French Catholics march against same-sex marriage

* Over 100,000 turn out in Church-approved, dissident

marches

* All oppose government plans for gay marriage by mid-2013

* Senior clerics, some Muslim leaders join protesters

PARIS, Nov 18 (Reuters) - More than 100,000 protesters

organised by Catholic groups staged separate demonstrations in

French cities over the weekend to protest against government

plans to legalise same-sex marriage next year.

Most of them took to the streets on Saturday, backed by the

French Catholic Church and joined by several senior clerics, and

several thousand more paraded with ultra-traditionalist

Catholics in Paris on Sunday.

Though marching separately, they chanted the same slogan -

"one father + one mother for all children" - and denounced the

Socialist government's plan. Polls show about 60 percent support

for the reform, but not the right for gay people to adopt

children.

"Shame on the president, who'll protect the infants?"

chanted protesters on Sunday as they passed boutiques and

gourmet food shops in the capital's chic seventh arrondissement.

In the daily Le Monde on Saturday, the heads of the

Catholic, Muslim, Protestant and Jewish communities urged

President Francois Hollande's government to allow more time for

a public debate on what they said was a foundation of society.

In the same edition, a front-page editorial called the plan

"a legitimate, necessary and progressive reform" and said it

will have been amply debated in public by the time the bill has

its first reading in parliament in January.

Also on Saturday, Pope Benedict encouraged French bishops

visiting him in the Vatican to oppose the reform, saying "the

Church's voice must make itself heard relentlessly and with

determination".

Hollande made gay marriage one of his campaign promises and

his government plans to legalise it by mid-2013. It will include

adoption rights for gay couples, but not the option of assisted

procreation methods such as artificial insemination.

CHILDREN

Alexandre and Emilie Philippe, a young Parisian couple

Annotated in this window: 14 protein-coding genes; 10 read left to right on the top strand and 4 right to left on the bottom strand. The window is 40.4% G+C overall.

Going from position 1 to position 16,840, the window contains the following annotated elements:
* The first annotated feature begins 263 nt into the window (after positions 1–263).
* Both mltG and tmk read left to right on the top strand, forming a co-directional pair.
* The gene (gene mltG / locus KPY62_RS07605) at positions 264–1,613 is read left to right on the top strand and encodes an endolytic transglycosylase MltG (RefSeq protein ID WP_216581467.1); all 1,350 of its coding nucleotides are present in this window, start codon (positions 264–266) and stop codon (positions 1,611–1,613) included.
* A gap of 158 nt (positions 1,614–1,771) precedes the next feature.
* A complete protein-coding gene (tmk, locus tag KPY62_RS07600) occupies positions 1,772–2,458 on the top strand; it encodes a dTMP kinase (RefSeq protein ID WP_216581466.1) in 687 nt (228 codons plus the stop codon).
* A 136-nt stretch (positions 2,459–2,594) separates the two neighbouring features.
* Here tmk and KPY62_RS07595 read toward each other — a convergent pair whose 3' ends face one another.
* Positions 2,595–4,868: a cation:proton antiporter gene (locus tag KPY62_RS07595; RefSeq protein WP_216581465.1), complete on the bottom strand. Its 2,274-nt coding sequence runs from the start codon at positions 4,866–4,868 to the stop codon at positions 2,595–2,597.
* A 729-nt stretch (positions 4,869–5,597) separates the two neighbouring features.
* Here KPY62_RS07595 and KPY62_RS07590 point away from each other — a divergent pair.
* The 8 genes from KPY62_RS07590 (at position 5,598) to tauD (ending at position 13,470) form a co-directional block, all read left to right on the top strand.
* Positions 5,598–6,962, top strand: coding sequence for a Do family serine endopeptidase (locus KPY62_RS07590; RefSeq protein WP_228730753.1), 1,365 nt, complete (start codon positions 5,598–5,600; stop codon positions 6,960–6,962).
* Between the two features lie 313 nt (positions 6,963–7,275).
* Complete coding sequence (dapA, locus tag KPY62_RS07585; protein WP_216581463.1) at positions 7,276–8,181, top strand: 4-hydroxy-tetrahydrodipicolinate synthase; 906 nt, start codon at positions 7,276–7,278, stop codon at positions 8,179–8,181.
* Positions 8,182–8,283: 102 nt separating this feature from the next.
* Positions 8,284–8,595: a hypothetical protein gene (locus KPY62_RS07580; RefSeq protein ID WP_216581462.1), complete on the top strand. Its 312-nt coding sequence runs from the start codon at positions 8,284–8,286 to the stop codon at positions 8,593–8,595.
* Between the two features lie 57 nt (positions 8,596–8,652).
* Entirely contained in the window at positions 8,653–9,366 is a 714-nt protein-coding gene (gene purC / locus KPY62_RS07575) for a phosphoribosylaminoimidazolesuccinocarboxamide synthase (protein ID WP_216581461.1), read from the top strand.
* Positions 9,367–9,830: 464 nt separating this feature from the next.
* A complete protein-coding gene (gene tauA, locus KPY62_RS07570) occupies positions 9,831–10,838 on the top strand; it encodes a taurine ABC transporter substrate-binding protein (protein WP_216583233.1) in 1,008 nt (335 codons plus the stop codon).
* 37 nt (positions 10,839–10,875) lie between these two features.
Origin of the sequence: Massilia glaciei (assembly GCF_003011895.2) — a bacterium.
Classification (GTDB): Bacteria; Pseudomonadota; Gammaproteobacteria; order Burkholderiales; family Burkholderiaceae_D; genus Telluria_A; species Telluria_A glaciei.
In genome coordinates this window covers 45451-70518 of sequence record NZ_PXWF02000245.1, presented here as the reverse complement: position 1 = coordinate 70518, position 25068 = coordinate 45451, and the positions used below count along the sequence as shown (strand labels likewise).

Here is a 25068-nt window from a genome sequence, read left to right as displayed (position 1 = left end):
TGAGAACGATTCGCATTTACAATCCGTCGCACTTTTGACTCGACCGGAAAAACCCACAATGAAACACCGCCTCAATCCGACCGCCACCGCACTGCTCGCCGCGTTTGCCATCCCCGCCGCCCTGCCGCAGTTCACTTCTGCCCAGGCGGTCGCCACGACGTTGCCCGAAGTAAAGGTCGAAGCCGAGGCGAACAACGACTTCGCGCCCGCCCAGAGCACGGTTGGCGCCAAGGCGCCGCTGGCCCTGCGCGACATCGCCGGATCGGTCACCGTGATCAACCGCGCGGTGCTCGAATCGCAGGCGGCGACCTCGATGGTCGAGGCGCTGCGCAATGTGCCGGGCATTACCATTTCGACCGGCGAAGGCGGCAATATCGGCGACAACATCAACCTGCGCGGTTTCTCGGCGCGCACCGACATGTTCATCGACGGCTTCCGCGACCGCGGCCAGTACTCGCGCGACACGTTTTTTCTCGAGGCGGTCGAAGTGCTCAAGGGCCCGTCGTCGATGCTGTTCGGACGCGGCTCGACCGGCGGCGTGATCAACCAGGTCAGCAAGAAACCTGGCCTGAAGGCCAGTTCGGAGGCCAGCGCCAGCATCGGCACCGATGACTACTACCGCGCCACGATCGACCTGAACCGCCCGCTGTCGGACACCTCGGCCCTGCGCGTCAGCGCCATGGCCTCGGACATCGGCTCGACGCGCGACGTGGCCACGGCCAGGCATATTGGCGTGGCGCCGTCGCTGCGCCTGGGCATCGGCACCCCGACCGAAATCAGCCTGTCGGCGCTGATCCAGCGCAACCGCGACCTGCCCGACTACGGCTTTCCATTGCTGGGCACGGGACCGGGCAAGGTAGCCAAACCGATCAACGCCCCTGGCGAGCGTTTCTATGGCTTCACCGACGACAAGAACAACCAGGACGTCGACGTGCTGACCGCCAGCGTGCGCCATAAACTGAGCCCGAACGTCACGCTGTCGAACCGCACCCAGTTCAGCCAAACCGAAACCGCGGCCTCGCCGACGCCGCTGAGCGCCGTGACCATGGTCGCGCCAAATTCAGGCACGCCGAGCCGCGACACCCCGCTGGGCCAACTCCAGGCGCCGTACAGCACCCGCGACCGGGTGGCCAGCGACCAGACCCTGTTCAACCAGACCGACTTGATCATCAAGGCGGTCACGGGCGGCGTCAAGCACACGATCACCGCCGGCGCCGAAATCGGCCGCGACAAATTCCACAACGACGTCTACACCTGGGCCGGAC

marching on Sunday with two of their four small children, said

they knew the law would eventually pass. "But we wanted to show

our disapproval," he said.

Carrying a sign saying "One papa + one mama - what else?",

she said: "We're doing this for our children. Their generation

is the one that will be affected by this."

Initially caught off guard, the government has been hitting

back at opponents of same-sex marriage. Social Affairs Minister

Marisol Touraine said Saturday's turnout was "insignificant" and

no better than the crowds that opposed civil unions in 1999.

The civil unions created back then were quickly accepted and

their annual total is now approaching that of traditional

marriages. Only 6 percent are undertaken by same-sex couples.

Organisers and police disagreed on the turnout. On Sunday,

organisers estimated the Paris crowd at 18,000 and police at

half that number.

On Saturday, organisers said 200,000 people demonstrated in

the French capital, compared with a police estimate of 70,000.

Thousands more marched in Lyon, Marseille and other major towns.

Lyon Cardinal Philippe Barbarin joined the march there along

with Kamel Kabtane, rector of the Grand Mosque of Lyon, and

other Muslim leaders. Toulouse Archbishop Robert Le Gall marched

with the protesters there on Saturday.

At Sunday's protest, Rev Regis de Cacqueray, head of the

French district of the ultra-traditionalist Society of Saint

Pius X (SSPX), marched with priests in long black cassocks and

laymen waving flags of far-right Catholic and royalist groups.

Passing the law would make France the 12th country around

the world to legalise same-sex marriage. It is already allowed

in Argentina, Belgium, Canada, Denmark, Iceland, Netherlands,

Norway, Portugal, South Africa, Spain, and Sweden.

(Additional reporting by James Regan and Chine Labbé; Writing

by Tom Heneghan; Editing by Alison Williams)

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